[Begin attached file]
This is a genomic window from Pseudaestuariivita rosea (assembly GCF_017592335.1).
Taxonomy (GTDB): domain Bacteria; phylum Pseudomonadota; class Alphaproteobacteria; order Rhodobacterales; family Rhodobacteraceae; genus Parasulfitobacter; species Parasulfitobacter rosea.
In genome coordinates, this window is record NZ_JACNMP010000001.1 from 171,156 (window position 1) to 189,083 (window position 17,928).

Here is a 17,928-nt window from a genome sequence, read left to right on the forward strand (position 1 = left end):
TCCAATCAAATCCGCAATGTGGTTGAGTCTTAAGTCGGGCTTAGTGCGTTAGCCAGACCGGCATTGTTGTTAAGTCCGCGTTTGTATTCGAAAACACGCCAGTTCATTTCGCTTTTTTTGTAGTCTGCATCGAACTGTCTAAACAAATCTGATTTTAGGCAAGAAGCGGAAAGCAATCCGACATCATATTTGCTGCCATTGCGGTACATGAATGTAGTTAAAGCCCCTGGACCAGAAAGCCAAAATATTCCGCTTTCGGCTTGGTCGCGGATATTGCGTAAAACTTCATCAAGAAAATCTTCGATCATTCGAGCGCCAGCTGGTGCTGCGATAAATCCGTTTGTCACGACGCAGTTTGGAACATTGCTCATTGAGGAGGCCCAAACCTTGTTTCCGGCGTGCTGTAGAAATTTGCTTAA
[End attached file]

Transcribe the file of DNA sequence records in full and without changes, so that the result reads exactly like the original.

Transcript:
This is a genomic window from Pseudaestuariivita rosea (assembly GCF_017592335.1).
Taxonomy (GTDB): domain Bacteria; phylum Pseudomonadota; class Alphaproteobacteria; order Rhodobacterales; family Rhodobacteraceae; genus Parasulfitobacter; species Parasulfitobacter rosea.
In genome coordinates, this window is record NZ_JACNMP010000001.1 from 171,156 (window position 1) to 189,083 (window position 17,928).

Here is a 17,928-nt window from a genome sequence, read left to right on the forward strand (position 1 = left end):
TCCAATCAAATCCGCAATGTGGTTGAGTCTTAAGTCGGGCTTAGTGCGTTAGCCAGACCGGCATTGTTGTTAAGTCCGCGTTTGTATTCGAAAACACGCCAGTTCATTTCGCTTTTTTTGTAGTCTGCATCGAACTGTCTAAACAAATCTGATTTTAGGCAAGAAGCGGAAAGCAATCCGACATCATATTTGCTGCCATTGCGGTACATGAATGTAGTTAAAGCCCCTGGACCAGAAAGCCAAAATATTCCGCTTTCGGCTTGGTCGCGGATATTGCGTAAAACTTCATCAAGAAAATCTTCGATCATTCGAGCGCCAGCTGGTGCTGCGATAAATCCGTTTGTCACGACGCAGTTTGGAACATTGCTCATTGAGGAGGCCCAAACCTTGTTTCCGGCGTGCTGTAGAAATTTGCTTAA